Roll up! Roll up! It’s Blackpool’s Great Promenade Show.

There’s glam rocks and glitter balls, light shows and music actually played by the sea!

If this all sounds like another load of over-the-top entertainment typical of Britain’s most full-on seaside resort, then it is.

But my, is it a lot more tasteful than I’d expected.

This being Blackpool, the mirrorball is the biggest in the world. By day its 47,000 tiles throw a cascade of diamond patterns across the promenade.

By night it’s illuminated with a colour-changing light show. Pretty dazzling stuff – and this is just the start.

Daughter Sophie ran excitedly from one amazing sculpture to the next along the revamped prom.

It’s the perfect – and free – way to ease in to Blackpool mode, for I’m the last person you would think would visit here.

You see, I’ve succumbed to persuasion from a fairground-loving 13-year-old.

My favourite rides at the Pleasure Beach are the oldest. The Flying Machines (1904), the Big Dipper (1923) and the Derby Racer (1959). As soon as the rides stop I’m in the queue again.

One of the biggest thrills is the birds’ eye view through the glass floor of the SkyWalk at The Blackpool Tower Eye.

Your brain is telling you that there’s nothing between you and the pavement 158 metres below. I imagined that I’d be yearning to retreat to the mountains of the Lake District, clearly visible from the top of the tower, yet it’s not hard to find quieter spots.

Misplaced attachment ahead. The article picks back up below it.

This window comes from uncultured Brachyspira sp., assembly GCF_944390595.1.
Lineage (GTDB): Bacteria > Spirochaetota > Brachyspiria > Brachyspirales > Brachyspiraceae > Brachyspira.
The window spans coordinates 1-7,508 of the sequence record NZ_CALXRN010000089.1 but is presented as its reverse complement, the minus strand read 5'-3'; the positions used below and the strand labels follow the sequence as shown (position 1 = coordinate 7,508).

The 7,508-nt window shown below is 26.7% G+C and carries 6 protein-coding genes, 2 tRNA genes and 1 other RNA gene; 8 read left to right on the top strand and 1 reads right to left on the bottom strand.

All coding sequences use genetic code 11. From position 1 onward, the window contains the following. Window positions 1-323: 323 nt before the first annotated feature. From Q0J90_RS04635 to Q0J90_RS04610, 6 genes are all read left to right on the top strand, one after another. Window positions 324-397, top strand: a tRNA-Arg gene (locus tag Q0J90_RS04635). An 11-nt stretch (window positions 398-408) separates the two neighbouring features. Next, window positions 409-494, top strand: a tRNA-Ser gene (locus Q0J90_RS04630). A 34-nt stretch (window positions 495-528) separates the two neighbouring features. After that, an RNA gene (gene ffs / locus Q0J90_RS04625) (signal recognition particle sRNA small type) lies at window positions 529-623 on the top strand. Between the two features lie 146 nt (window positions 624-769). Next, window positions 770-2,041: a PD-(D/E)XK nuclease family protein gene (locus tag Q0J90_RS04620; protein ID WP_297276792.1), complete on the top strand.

The most relaxing is in The Blackpool Tower itself. In the opulent ballroom (free to enter) twinkle-toed couples twirl and glide.

It’s particularly relaxing after the circus, where you can see one astounding acrobatic feat after another.

In Stanley Park, whilst Sophie clambered over the adventure playground (very highly Sophie-rated!), I stepped inside the Art Deco café. Outside it’s very plain, so I was stunned by the 1930s interior.

At Blackpool Zoo former circus elephant Marcella was having a pedicure. The other mammoth attraction here is Darwin, the giant tortoise. He’s more like a giant boulder.

Our visit to Amazonia was very amusing. We had been warned that the animals were free roaming and to hide food or loose items.

Too late however I realise there were tissues in the outside pockets of my rucksack and in a blink some squirrel monkeys filched them.

On the prom again we were shielded by shelters which swivelled with the wind. For more than a mile, laughing children jumped from one unusual discovery to the next.

There’s the High Tide Organ and a fascinating artwork powered by the wind, which determines the colours and patterns of pulsating lights.

But my biggest discovery is that Blackpool is so easy going; from good parking to family cycle hire and plenty of free fun.

Before we left we chuckled our way across the Comedy Carpet opposite the tower.

There you could spend hours reading okes from Britain’s most popular entertainers.

ESSENTIALS The world-famous Blackpool Illuminations stretch almost six miles. They are lit up until November 10